Archive for the ‘Book Beat’ Category

I, Eliza Hamilton

Two Nerdy History Girls is a blog I subscribe to. The bloggers are two women, Loretta Chase and Susan Holloway Scott; the former writes historical romances and the latter historical novels and, under the pen name Isabella Bradford, historical romances. They both pride themselves on doing extensive background research for their books. Their blog posts often feature information they have come by as a result and are always fun to read. A bonus: every Sunday they present a roundup of other blog posts they find interesting.

Susan has a new book coming out in September, a historical novel called I, Eliza Hamilton. I suspect she got her inspiration from the highly successful Broadway play Hamilton. Eliza Schuyler was the wife of Alexander Hamilton. I look forward to seeing what Susan does with her story.

For my posts on Eliza, her sister-in-law-Angelica Schuyler Church, and Hamilton’s mistress Maria Reynolds see here, here, here, and here.

posted February 23rd, 2017 by Janet, comments (2), CATEGORIES: Book Beat,Church, Angelica Schuyler,Hamilton, Alexander,Hamilton, Elizabeth Schuyler,Reynolds, Maria

“All the Single Ladies”

Women’s HIstory Month may be past but the subject of women’s history is always relevant. I recommend to your attention a new book All the Single Ladies: Unmarried Women and the Rise of an Independent Nation by Rebecca Traister (New York City: Simon & Schuster, 2016). The author traces the history of “the unmarried state,” changes in attitude toward it over time, and what those changes have meant for women as well as for the nation. As she points out, the “vast increase in the number of single women is to be celebrated not because singleness is in and of itself a better or more desirable state than coupledom. The revolution is in the expansion of options.”

For women in the New World the road to independence began with the Revolutionary War and the birth of the nation as evidenced by In the Words of Women and many posts in this blog. Many began to push back against the constraints of marriage and the concept of couverture under which a woman’s identity—legal, economic, and social—was subsumed or “covered” by her husband. Women proved to themselves and to others that they could raise children, manage farms, and conduct business affairs while the menfolk went off to war. Traister’s book takes the movement forward. Well worth a read.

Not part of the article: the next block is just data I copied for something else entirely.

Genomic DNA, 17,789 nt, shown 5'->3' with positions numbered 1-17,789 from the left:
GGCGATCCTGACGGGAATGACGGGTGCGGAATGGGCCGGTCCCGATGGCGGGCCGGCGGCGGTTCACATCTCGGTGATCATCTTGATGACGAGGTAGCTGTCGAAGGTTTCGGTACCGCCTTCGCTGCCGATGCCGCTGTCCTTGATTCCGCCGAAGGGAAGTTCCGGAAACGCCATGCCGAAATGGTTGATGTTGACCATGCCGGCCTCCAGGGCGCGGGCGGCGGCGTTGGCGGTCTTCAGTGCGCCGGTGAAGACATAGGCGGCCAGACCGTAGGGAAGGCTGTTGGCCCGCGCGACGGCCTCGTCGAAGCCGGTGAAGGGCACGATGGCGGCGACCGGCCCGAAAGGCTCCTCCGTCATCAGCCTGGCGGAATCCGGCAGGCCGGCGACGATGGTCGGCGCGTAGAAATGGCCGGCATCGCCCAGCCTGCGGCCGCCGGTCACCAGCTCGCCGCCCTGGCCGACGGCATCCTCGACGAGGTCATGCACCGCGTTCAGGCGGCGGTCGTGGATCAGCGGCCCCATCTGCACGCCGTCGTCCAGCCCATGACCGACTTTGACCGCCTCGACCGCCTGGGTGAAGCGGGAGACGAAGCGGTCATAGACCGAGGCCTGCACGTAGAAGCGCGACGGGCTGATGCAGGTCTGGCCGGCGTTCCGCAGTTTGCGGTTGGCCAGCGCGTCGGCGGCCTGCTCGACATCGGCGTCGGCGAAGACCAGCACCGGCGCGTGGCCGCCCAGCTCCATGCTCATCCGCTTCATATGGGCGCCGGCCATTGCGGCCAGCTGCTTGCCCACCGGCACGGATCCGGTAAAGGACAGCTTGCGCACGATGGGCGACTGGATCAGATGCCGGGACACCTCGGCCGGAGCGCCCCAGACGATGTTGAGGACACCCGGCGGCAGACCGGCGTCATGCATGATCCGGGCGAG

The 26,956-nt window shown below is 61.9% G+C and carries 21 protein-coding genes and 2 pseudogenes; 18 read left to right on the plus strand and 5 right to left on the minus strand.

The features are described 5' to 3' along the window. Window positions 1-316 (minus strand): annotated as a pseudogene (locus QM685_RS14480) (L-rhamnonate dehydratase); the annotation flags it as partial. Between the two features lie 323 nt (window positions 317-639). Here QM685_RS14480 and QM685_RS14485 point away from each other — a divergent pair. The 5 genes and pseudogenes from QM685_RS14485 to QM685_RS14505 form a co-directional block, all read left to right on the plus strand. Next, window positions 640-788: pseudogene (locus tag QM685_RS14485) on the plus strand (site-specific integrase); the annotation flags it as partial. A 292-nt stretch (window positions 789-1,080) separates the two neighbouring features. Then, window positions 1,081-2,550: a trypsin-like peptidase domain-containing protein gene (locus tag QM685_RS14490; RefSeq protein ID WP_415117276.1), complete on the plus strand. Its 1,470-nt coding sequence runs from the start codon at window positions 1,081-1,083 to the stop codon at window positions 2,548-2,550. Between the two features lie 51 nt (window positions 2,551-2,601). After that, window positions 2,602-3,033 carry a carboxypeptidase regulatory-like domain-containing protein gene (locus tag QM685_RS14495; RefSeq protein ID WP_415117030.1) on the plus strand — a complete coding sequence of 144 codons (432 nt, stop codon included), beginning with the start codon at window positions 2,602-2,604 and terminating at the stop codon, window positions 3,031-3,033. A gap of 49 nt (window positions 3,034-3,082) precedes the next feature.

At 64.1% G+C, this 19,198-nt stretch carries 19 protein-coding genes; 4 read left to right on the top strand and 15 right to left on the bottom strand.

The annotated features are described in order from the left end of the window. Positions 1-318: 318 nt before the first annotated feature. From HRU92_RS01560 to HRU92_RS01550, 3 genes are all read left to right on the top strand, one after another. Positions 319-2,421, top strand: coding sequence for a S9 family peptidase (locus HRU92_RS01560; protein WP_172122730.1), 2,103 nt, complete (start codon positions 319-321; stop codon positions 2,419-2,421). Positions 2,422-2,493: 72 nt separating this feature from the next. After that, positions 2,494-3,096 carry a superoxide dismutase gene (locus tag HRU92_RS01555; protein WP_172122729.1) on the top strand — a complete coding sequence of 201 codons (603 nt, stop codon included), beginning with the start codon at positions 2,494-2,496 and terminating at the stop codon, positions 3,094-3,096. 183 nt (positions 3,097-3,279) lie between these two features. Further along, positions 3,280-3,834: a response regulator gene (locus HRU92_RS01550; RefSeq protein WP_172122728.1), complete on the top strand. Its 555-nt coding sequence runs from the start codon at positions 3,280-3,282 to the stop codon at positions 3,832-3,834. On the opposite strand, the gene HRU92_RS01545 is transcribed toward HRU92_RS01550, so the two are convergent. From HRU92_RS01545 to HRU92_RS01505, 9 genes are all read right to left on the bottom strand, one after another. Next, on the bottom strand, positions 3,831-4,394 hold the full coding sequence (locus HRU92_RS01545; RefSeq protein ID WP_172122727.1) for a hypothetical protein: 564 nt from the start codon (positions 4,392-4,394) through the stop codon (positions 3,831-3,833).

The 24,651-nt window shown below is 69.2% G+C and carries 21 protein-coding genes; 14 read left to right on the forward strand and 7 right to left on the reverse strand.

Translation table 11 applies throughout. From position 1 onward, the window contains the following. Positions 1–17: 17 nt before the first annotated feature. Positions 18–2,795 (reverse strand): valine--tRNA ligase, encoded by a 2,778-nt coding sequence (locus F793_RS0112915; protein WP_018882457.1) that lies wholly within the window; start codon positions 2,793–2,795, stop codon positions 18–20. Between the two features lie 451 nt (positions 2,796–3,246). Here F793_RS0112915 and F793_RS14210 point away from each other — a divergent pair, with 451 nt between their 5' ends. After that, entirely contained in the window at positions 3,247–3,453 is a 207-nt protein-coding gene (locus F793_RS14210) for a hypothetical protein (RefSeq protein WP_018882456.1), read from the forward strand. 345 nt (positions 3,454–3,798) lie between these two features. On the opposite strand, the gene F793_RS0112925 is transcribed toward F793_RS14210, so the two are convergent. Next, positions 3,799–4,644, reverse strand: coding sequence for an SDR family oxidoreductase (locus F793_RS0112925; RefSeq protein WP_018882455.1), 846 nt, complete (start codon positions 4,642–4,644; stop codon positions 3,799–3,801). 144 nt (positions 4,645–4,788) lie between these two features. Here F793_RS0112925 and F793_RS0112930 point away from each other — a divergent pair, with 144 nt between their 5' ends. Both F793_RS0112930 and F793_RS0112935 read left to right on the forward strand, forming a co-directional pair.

posted April 4th, 2016 by Janet, comments (0), CATEGORIES: Book Beat,Women's Rights

Hercules and the Birthday Cake for Washington

In the news recently is the recall by Scholastic Publishers of A Birthday Cake for George Washington by author Ramin Ganeshram and illustrator Vanessa Brantley-Newton which was released on January 5. The story is about Washington’s cook, a slave named Hercules, and his daughter Delia who bake the cake of the title. The book for young readers has been criticized because it depicts slavery in the Washington household as rather benign.
Hercules was an accomplished chef who served the president in Philadelphia and was accorded privileges denied other enslaved workers. A bit of a dandy, he ran a tight ship lording it over his underlings in the kitchen and was able to accrue a considerable amount of money by selling leftovers from the presidential table.
Washington regularly rotated his slaves back to Mount Vernon from Philadelphia because of a Pennsylvania law that allowed them their freedom after six months residence. When Hercules was returned to Mount Vernon early in 1797 and was assigned duties as a laborer, which he must have considered beneath him, he ran away.
George Washington was angered and mystified by his action just as he and Martha never could understand why Oney Judge, a slave who was one of Martha’s personal maids, also ran away in 1796 when she was in Philadelphia. In both cases Washington attempted to recover the slaves, but his efforts failed. See recent posts about Oney here, here, and here.
Although notes in the Birthday Cake book do say that Hercules ran away, that fact and his desire to escape are not dealt with in the story itself, nor are the evils of slavery. These are unfortunate errors in judgment on the part of the author and illustrator who are both African Americans. The Washingtons did not comprehend that being “well treated” is not the same as being free. And readers of the book need to understand that too. Oney said “she did not want to be a slave always.” And when asked whether she regretted her decision to run away replied “No, I am free, and have, I trust, been made a child of God by the means.”

See the article on Hercules in George Washington’s Mount Vernon, also J.L. Bell’s blog post on the subject.

posted January 21st, 2016 by Janet, comments (0), CATEGORIES: Book Beat,Hercules,Pennsylvania,Philadelphia,Staines, Ona "Oney" Judge,Washington, George,Washington, Martha

Fanny Burney’s “Evelina”

Literate upper class American women often occupied their time in the latter part of the eighteenth century in reading romantic novels. See previous post on this subject. One popular novel making the rounds was Evelina by the Englishwoman Frances “Fanny” Burney. An epistolary novel, it tells the story of a young lady’s entrance into the world through a series of letters. In the original preface the author describes her purpose and method.